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Trump savages 'very weak' Attorney General Jeff Sessions

Tuesday - 25/07/2017 11:28
President Donald Trump has launched yet another attack on US Attorney General Jeff Sessions, labeling him "weak".

His latest Twitter onslaught comes amid reports the president is consulting advisers about possibly firing the country's top prosecutor.

On Monday, he called Mr Sessions "beleaguered" in another tweet.

Mr Trump has made clear he is unhappy with Mr Sessions for recusing himself from an FBI inquiry into alleged Russian meddling in the 2016 election.

"Attorney General Jeff Sessions has taken a VERY weak position on Hillary Clinton crimes (where are E-mails & DNC server) & Intel leakers!" Mr Trump tweeted on Tuesday.

Moments earlier he questioned in another post why Mr Sessions was not looking into a report earlier this year that officials in Ukraine had sought to influence last year's US presidential election in favour of Mr Trump's Democratic rival.

The Washington Post reports that Mr Trump has asked an adviser how firing Mr Sessions would be received in the conservative media.

Donald Trump delivered a speech to remember to the Boy Scouts of America
Donald Trump delivered a speech to remember to the Boy Scouts of America
 

Anthony Scaramucci, the president's new communications director, fanned speculation on Tuesday that the attorney general's days could be numbered.

Conservative radio host Hugh Hewitt put it to Mr Scaramucci that it was pretty clear Mr Trump wants Mr Sessions gone.

"If there's this level of tension in the relationship that's public, you're probably right," Mr Scaramucci said.


Analysis: No one is safe

Anthony Zurcher, BBC North America reporter

Like some sort of medieval torture device, the political pain applied to Attorney General Jeff Sessions is steadily increasing - and Donald Trump is behind it all, turning the screws.

After months of hints in the media that he wasn't happy with his attorney general, the president said last week that he wished he had never appointed his close campaign confidant. He then tweeted that the man was "beleaguered" and finally called him out by name as "very weak" in a latest round of tweets.

Mr Trump is apparently unhappy that his attorney general allowed the Russia investigation to morph into the ever-expanding independent counsel probe. And with each new revelation of the investigation's growing reach, the president has reacted more aggressively.

Last week's Bloomberg story that Robert Mueller and his team of veteran prosecutors are looking into the president's business dealings have been followed by this week's presidential Twitter tirades.

The campaign to undermine the attorney general could come at a high price, however. Reports circulate of an administration constantly looking over its shoulder. If the president can turn on Mr Sessions, the thinking goes, no one is safe.


Mr Sessions was in the West Wing on Monday, but did not meet the president, according to deputy press secretary Sarah Huckabee Sanders.

The attorney general has recently asked White House aides if he can meet Mr Trump to patch things up, reports AP news agency.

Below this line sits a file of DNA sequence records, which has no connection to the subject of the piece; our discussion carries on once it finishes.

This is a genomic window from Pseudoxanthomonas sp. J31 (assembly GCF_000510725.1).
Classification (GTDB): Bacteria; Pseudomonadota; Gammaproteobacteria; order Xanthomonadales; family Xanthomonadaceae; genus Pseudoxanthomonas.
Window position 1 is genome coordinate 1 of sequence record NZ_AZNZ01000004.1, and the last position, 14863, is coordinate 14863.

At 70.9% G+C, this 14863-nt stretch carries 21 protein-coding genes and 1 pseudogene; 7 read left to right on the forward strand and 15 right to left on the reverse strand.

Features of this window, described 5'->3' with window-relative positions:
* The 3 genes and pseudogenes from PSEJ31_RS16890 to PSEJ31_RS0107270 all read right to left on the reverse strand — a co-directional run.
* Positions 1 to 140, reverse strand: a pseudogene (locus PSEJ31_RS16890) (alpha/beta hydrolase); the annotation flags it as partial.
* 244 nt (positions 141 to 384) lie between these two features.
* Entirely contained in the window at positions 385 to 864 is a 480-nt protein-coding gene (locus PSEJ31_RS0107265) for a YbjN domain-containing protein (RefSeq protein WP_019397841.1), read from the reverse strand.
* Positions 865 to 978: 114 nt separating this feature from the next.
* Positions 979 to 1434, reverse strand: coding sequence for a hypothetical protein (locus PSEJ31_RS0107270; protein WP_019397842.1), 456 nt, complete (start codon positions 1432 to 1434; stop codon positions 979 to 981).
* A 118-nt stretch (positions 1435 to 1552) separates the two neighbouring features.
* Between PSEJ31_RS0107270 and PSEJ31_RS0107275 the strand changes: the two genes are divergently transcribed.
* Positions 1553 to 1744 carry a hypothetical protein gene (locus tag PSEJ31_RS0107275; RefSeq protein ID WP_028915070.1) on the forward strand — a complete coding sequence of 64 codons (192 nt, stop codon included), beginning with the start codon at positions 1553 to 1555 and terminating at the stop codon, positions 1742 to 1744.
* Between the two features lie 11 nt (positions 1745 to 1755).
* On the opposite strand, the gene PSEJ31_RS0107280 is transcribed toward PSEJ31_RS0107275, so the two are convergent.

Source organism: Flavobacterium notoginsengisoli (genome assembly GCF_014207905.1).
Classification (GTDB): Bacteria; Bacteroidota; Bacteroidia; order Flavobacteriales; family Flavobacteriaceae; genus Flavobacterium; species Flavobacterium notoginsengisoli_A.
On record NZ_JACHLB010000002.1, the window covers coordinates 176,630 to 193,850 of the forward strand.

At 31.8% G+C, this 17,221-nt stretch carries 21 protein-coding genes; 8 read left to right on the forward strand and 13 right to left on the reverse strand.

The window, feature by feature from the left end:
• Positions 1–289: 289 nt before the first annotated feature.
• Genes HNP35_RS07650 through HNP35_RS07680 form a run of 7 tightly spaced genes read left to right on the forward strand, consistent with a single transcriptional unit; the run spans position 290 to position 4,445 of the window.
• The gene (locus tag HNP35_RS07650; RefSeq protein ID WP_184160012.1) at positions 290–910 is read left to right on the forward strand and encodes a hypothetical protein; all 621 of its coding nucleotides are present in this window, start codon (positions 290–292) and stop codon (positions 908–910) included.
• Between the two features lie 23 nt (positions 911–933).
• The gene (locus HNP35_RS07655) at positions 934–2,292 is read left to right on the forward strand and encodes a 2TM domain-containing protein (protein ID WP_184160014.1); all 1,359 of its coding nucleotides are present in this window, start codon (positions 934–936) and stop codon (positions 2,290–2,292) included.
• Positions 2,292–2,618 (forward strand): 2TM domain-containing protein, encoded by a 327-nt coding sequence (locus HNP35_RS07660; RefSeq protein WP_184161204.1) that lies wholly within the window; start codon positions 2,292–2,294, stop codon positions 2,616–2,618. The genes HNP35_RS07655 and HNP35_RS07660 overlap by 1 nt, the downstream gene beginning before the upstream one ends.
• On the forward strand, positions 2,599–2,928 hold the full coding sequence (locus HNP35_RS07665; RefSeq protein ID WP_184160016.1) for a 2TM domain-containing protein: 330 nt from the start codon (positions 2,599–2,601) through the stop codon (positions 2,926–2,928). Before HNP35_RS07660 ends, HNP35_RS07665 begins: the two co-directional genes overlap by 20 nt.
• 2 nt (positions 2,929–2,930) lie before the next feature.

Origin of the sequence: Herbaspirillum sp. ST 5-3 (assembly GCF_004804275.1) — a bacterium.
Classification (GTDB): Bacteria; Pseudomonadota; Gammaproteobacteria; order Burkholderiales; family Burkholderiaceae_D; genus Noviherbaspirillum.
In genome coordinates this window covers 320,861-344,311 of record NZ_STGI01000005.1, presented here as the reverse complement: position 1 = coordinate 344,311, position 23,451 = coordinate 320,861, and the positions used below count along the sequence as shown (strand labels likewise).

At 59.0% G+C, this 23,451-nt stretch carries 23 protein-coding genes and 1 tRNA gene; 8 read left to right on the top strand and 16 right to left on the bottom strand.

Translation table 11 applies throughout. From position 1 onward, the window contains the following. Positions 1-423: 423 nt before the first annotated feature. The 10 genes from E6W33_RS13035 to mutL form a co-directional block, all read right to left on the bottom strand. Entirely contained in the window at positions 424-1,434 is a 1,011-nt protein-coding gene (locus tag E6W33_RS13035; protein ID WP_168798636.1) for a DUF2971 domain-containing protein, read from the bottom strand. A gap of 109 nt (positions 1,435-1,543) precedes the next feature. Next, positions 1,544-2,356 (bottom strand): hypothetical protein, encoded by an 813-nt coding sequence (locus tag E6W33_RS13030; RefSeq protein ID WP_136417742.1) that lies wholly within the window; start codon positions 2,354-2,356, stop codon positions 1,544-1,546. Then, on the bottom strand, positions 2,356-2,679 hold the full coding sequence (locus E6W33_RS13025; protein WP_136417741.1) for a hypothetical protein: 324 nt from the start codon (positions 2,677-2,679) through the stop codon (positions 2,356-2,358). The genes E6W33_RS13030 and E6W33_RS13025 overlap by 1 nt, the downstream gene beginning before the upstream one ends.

But Mr Scaramucci said on Tuesday: "My guess is the president doesn't want to do that."

Attorney General Sessions
GETTY IMAGES
Attorney General Jeff Sessions was one of Mr Trump's earliest supporters in Washington
 

New York Times White House correspondent Maggie Haberman tweeted that she had asked two people close to Mr Trump why he is tormenting Mr Sessions instead of firing him.

She said they told her: "Because he can."

Last week, Mr Trump expressed regret about appointing the former Alabama senator to be top US prosecutor, telling the New York Times Mr Sessions "should have never recused himself".

It was reported on Monday that the president was considering replacing Mr Sessions with former New York Mayor Rudy Giuliani.

But Mr Giuliani told CNN on Monday that Mr Sessions had "made the right decision under the rules of the Justice Department" in recusing himself from the inquiry.

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'Alternative facts': 1984 on Broadway
 

Mr Sessions, known for his hardline anti-immigration stance, was one of then-candidate Mr Trump's earliest supporters in Washington.

But in March he recused himself from the Russia inquiry after failing during his confirmation hearing to disclose a meeting with the Kremlin's envoy.

If Mr Trump were to fire Mr Sessions, Deputy Attorney General Rod Rosenstein would take over the job on an acting basis.

Mr Trump has also been sharply critical of Mr Rosenstein for his handling of the Russia inquiry.

Some commentators suggest Mr Trump's ultimate target is Robert Mueller, the special counsel who is leading the Russia investigation.

Mr Sessions said last week he intended to stay in his post.

Robert Mueller testifying before the US Senate Judiciary Committee on Capitol Hill in Washington on 19 June 2013
AFP
Robert Mueller is leading the investigation into alleged Russian interference in the election
 

"I'm totally confident that we can continue to run this office in an effective way," he said.

Meanwhile, Mr Trump also appeared to suggest on Tuesday morning that the acting director of the FBI, Andrew McCabe, was corrupt.

He tweeted that Hillary Clinton gave $700,000 (£535,000) to Mr McCabe's wife.

The president appeared to be referring to nearly $500,000 which Clinton ally and Virginia Governor Terry McAuliffe's political action committee donated to a state senate campaign of Dr Jill McCabe.

Source: BBC News:

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